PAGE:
George Ruth would be an "inmate" of St. Mary's for seven and a half of the next dozen years. He was released to his parents on several occasions. However, regular school still wasn't to his liking, and before long he'd be carted back to the Brothers by the truant officers. For 10 years the young Ruth could visit his family only for the holidays; nearly every weekend, though, his mother and sister Mamie came to visit him.

Then, around 1910, his mother died. From that point until he left the school to become a baseball player, he never had another visitor. He felt the snub keenly. "I guess I'm too ugly," he told a friend, in a totally unRuthian display of self-deprecation.

Learning a Trade

Each boy under the supervision of the Xaverian Brothers was allowed to choose a trade. From a long list that included printer, shoemaker, electrician, carpenter, florist, and launderer, Ruth elected to learn how to sew shirts. Most of the shirts were made for the boys at the school to wear; some were sold to outside vendors. Each boy was paid a small amount for the shirts he made. Ruth routinely spent all his at the candy store and spread his sweet earnings among the smaller kids.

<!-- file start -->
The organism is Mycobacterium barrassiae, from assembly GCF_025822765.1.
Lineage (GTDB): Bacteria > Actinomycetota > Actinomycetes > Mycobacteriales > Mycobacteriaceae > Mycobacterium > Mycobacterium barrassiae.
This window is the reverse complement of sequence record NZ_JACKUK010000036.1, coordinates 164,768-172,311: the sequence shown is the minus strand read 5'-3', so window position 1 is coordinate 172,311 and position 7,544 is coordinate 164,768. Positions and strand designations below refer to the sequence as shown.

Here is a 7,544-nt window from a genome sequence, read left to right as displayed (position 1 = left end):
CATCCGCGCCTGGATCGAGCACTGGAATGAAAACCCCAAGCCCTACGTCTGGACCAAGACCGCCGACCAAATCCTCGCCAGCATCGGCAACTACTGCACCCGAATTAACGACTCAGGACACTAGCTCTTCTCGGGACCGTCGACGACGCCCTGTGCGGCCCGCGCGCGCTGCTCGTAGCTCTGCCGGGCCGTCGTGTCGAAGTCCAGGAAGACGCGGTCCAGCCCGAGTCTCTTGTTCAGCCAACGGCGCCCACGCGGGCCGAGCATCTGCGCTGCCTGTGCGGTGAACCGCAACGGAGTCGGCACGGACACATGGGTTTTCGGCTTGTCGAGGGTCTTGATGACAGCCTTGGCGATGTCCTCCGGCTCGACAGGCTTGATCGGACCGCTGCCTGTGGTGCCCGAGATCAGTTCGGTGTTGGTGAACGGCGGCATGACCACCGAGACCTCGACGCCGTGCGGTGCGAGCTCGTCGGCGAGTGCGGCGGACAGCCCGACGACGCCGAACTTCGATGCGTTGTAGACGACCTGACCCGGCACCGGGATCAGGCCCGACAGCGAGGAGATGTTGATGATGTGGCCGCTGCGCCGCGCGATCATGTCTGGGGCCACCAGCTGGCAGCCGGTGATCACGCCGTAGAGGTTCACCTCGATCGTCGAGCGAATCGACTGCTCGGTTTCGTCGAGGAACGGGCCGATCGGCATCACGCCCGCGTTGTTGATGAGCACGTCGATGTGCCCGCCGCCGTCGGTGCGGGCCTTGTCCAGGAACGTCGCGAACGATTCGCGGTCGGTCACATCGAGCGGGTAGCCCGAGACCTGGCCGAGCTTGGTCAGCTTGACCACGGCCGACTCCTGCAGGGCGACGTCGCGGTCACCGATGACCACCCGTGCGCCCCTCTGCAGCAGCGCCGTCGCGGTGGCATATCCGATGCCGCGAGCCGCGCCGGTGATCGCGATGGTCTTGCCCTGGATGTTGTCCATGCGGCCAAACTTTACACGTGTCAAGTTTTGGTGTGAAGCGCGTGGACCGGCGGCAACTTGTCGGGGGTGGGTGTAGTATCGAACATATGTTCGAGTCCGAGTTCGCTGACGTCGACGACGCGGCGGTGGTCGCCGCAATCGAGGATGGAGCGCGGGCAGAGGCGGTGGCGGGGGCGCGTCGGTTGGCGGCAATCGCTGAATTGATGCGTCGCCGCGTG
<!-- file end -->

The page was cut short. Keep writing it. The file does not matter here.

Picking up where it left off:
George's concern for the young lads at the school was heartfelt and natural. On chilly days in the yard, he was seen blowing on the hands of cold youngsters to warm them. Throughout his life, Ruth never outgrew his love for children, perhaps because he never really outgrew being a kid himself.

Young George had certain innate abilities. For example, with his natural superiority in hand-eye coordination, the youngster was a superb shirtmaker. According to Smelser, he "claimed he could sew a shirt in less than a quarter of an hour," which prompted the biographer to suggest: "If he had stayed with his trade, he could have made as much as $20 a week." Before long $20 would be the tip Babe Ruth left for breakfast.

More than a talented shirtmaker, young George Ruth Jr. soon discovered another skill he possessed. Continue to the next page for George's early encounters with baseball.

For more information about baseball and baseball players: